Business Week noticed that Dell Computer exceeded analyst's forecasts for the last quarter, and wonders whether that signals a turnaround for the company or it's just an anomaly. And since Dell is under a great deal of scrutiny about its past accounting practices from the SEC and the US Attorney in New York, they might not be done figuring out if they're making money or they're not yet.
As upbeat as the results were, analysts couldn't help comparing them with those of competitor Hewlett-Packard,
which on Aug. 16 reported strong fiscal third-quarter results, fueled
by a 29% jump in PC sales. HP, the world's No. 1 PC maker, also jacked
up projections for the rest of the year.
Contrast that with the performance of Dell's core PC unit: Revenue in
that business gained just 3.4%, to $8.9 billion. "There is still a lot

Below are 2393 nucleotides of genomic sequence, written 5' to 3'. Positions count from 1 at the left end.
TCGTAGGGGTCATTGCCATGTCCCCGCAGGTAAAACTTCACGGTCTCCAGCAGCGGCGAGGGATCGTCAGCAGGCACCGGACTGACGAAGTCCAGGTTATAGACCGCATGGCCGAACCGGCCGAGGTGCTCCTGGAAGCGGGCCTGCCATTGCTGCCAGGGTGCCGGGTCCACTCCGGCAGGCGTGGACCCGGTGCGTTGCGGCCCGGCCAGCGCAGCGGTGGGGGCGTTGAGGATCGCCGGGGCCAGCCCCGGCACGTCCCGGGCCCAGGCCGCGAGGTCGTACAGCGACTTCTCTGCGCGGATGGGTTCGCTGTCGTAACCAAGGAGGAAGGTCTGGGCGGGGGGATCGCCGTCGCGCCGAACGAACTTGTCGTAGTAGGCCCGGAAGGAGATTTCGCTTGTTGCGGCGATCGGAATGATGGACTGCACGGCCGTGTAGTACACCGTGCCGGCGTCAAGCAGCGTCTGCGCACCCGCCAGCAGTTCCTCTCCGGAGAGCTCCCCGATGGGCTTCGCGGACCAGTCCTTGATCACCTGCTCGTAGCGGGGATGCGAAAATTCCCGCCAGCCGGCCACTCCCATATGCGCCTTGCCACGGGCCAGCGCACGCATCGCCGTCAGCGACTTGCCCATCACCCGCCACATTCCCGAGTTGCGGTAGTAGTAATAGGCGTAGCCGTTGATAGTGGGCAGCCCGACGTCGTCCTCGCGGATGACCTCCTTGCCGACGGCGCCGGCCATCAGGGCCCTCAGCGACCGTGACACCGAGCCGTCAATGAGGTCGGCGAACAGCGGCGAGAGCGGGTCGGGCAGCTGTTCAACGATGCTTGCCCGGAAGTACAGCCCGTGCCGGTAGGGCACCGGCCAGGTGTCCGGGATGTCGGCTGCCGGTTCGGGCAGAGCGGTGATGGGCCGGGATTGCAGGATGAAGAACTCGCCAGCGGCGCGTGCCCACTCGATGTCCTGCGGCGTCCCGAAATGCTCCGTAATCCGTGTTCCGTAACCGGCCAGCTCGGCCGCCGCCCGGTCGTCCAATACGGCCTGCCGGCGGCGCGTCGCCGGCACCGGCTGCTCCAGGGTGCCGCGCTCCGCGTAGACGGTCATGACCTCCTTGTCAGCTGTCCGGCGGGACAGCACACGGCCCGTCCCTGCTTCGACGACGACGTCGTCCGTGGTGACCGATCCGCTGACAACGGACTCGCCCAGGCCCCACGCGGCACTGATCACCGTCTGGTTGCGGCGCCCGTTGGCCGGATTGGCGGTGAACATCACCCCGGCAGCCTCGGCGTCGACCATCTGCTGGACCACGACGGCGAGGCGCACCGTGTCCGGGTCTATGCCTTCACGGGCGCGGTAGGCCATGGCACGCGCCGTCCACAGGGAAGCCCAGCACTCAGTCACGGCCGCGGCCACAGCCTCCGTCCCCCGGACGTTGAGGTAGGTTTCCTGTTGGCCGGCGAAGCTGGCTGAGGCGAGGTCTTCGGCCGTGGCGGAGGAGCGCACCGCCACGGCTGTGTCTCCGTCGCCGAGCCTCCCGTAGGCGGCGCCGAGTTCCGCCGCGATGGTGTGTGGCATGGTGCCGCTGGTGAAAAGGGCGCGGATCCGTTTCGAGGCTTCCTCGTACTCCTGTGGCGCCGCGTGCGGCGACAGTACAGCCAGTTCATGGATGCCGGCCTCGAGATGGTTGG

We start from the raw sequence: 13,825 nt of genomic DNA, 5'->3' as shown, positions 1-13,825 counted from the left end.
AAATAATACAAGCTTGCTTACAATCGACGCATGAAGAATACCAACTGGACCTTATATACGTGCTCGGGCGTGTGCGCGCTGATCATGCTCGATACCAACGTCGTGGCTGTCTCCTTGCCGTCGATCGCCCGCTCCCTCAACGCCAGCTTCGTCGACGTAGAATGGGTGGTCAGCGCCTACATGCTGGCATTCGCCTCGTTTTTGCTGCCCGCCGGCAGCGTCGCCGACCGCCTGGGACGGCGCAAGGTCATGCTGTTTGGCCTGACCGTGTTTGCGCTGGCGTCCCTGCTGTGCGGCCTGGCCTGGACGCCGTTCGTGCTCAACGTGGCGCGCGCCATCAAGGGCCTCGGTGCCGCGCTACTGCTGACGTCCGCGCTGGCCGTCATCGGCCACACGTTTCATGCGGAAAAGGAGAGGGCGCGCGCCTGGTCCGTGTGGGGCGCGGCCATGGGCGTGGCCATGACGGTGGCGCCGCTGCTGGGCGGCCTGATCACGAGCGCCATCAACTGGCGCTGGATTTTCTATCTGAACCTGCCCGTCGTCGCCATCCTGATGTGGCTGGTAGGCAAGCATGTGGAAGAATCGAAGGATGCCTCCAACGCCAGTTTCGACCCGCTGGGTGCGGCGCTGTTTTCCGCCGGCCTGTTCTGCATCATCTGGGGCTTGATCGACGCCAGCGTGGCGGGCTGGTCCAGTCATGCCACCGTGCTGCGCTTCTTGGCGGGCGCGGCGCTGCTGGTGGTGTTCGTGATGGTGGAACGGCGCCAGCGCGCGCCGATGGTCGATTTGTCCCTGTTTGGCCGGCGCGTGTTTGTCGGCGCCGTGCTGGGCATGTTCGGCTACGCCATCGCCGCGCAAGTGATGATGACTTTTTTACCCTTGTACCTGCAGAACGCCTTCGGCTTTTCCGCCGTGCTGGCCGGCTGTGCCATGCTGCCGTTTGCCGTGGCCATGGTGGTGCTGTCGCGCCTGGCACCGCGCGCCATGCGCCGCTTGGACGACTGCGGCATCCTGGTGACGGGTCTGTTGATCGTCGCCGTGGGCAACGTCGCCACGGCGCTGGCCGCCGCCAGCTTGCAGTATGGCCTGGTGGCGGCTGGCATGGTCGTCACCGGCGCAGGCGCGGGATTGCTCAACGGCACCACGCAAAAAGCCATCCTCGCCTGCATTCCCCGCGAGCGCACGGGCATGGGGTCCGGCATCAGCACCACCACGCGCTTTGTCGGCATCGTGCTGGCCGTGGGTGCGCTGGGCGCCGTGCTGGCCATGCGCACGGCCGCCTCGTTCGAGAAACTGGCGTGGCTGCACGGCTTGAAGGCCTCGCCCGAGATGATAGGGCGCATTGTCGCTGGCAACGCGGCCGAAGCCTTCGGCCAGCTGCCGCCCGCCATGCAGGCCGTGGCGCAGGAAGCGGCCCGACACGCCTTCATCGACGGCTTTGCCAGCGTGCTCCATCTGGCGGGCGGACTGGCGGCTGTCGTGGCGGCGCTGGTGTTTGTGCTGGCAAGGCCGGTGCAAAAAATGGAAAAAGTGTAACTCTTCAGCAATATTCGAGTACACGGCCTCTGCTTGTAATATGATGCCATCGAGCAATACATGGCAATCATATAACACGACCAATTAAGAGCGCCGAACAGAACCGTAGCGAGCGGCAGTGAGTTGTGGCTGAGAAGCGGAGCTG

of work to do in its PC business, so Dell is still a work in progress,"
says Gartner analyst Charles Smulders.
Much of that work is under way. Dell has begun selling a few models in Wal-Mart Stores
and other retailers around the world, ending a long-standing practice
of selling to consumers exclusively over the phone and online.
I'm surprised BusinessWeek didn't factor in Dell's small windfall from the falling prices for computer components during the period. Those prices are expected to rise in the near future, and Dell has very little room to raise prices with Hewlett Packard and now Acer to keep pricing pressure on Dell high. Don't light any cigars over there at Dell with hundred dollar bills, just yet, fellas.